The notion that the migration of Homo sapiens out of Africa had to pivot around West Asia has been deeply entrenched in our minds, partly because geographical common sense, partly because Eurocentrism, partly maybe because of the Judeo-Christian-Muslim religious background of most influential researchers historically...
However in the last years this idea has been challenged by the coastal migration theory that proposes a migration mostly along the coasts of the Indian Ocean rather than through the interior of Asia. This theory was first outlined by population geneticists, who needed to explain the facts of haplogroup distribution in Eurasia, not at all more diverse towards the West, as we could expect from the classical models pivoting around the Fertile Crescent, but rather towards the East and very specially in South Asia. Later it has been also corroborated, with lesser shadings maybe, by archaeologists who have sought material support in Arabia and India and found it.
While the origin of mitochondrial macro-haplogroup M in South Asia is seldom contested, that of its "sister" N is seldom agreed upon. The reason is that it is distributed somewhat evenly through all Eurasia, Australasia and even America.
This map, from the Metspalu 2005 paper (open access), illustrates the issue and how even renowned geneticists doubted not long ago on where to place the urheimat of the haplogroup:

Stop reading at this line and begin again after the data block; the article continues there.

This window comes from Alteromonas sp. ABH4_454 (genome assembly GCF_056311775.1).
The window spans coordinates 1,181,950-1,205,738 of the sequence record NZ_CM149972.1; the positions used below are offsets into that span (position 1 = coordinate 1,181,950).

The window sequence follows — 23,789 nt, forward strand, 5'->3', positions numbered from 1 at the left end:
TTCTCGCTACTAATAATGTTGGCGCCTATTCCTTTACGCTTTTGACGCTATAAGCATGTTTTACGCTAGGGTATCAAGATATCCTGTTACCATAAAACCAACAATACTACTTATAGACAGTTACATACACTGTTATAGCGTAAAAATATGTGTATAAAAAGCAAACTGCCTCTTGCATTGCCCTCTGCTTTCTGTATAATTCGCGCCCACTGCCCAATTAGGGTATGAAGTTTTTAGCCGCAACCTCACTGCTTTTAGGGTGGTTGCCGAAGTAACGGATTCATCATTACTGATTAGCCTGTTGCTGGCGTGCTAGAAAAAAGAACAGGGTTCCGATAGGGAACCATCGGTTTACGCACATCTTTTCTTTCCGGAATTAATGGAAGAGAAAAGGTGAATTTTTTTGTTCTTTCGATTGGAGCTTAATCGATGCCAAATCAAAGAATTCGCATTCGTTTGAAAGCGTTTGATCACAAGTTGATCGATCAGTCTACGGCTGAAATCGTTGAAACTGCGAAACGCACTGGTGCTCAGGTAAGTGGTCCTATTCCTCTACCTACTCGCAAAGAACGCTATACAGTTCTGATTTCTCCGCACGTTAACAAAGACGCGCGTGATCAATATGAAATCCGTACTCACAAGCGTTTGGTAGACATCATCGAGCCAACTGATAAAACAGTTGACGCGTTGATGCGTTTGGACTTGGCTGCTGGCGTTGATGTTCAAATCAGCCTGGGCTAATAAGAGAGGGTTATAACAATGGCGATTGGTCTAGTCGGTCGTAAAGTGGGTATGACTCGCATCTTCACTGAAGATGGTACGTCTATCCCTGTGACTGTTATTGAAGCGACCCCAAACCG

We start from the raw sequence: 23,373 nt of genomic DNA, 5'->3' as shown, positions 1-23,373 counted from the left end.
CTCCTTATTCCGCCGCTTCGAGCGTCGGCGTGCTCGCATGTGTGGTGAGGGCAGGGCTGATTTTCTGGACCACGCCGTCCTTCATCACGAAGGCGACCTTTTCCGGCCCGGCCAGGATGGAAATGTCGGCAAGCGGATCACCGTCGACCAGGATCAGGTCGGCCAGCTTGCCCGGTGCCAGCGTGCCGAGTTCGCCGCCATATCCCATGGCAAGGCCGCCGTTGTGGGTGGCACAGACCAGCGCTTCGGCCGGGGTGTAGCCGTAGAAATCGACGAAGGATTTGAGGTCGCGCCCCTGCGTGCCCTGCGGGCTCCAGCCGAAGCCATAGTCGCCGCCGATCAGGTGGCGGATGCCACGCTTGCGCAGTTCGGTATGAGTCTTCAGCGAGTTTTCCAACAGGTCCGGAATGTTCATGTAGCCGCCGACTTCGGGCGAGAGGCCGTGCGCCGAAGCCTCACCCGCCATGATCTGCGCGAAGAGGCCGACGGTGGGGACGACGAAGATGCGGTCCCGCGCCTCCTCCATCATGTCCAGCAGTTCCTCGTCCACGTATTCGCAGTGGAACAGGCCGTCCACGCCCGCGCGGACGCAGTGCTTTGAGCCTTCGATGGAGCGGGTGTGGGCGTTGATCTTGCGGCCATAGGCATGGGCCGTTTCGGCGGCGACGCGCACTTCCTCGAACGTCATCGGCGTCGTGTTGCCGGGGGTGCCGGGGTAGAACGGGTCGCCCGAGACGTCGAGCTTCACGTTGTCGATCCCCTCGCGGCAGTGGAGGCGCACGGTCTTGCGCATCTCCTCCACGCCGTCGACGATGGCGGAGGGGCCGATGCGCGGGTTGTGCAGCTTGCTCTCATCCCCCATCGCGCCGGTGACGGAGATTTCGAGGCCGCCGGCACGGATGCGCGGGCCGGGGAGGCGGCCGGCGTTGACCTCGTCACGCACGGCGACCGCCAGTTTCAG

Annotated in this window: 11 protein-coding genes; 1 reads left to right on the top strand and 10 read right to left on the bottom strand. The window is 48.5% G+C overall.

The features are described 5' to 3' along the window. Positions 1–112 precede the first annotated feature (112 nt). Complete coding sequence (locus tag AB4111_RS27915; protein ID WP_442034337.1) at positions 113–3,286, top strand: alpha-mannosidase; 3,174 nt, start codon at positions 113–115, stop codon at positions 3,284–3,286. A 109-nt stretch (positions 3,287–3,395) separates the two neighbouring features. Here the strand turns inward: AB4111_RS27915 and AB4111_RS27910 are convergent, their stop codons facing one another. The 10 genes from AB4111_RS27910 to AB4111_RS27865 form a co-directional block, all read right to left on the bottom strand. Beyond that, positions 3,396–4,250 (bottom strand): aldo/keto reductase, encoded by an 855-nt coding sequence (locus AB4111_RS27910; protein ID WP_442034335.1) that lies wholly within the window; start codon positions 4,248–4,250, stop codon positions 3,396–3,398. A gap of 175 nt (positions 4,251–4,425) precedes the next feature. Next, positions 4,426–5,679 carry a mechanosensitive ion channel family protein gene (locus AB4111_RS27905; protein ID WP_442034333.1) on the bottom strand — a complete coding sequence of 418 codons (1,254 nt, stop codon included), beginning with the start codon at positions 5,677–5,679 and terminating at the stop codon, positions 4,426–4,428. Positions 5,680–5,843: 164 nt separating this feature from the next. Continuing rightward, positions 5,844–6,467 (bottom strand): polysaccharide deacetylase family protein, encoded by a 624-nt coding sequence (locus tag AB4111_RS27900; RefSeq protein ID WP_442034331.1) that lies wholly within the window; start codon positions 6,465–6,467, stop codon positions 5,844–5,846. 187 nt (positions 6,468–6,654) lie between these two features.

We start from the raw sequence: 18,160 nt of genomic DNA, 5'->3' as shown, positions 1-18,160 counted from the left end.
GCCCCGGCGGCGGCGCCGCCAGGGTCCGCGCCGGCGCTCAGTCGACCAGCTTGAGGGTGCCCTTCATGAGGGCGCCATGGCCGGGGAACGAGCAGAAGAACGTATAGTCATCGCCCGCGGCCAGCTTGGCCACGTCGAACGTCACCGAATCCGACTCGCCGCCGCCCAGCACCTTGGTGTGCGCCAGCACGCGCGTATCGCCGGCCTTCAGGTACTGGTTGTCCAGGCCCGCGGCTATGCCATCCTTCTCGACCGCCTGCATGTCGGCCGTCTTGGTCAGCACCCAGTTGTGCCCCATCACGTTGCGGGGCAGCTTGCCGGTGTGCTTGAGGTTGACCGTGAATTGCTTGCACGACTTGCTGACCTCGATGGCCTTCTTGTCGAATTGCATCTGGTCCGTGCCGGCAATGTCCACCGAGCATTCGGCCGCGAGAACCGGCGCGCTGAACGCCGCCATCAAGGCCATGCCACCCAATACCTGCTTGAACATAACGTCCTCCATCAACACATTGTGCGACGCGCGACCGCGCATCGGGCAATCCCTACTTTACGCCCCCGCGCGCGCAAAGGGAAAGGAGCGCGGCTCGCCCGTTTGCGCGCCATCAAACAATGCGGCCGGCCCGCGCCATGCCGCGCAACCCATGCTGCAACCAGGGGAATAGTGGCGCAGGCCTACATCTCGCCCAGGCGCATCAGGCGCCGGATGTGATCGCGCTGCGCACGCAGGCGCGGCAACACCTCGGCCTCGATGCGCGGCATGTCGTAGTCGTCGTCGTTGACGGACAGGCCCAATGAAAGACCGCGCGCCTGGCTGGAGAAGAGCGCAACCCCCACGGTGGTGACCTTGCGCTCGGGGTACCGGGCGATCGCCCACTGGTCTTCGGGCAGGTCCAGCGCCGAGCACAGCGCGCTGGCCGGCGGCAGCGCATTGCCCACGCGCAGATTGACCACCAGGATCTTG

The phylogeny has anyhow been refined in these six and a half years and you may notice that Australasia is not even included in the map, although it does play an important role, being surely more important than West Eurasia. In any case the map is illustrative of this state of confusion. Confusion that I will try (once again and hopefully for good) to dispel in this article.
The facts of mtDNA N
Macro-haplogroup N has 15 acknowledged basal haplogroups scattered through all Eurasia and Aboriginal Australia. They have diverse numerical importance but what matters to me here is how many mutations (coding region transitions, to be more precise) they are downstream of the N node. Why? Because this is surely indicative of the timing of their respective expansions in relation with N as such.
Looking at this measure we find the following classes of N sub-haplogroups:
- Elder daughters: one coding region mutation downstream of N: N1'5, N9, N11, S and R. Notice that among these R holds a special place, not for any phylogenetic reason but because it has a scatter as wide as that of her mother N, suggestive of a very early coalescence and some sort of association between both expansions.
- Two mutations downstream of N: N10 and O.
- Four mutations downstream of N: N2 (incl. W), A and X.
- Extremely long stems, rare clades without any known node under N: N8, N13, N14, N21, N22.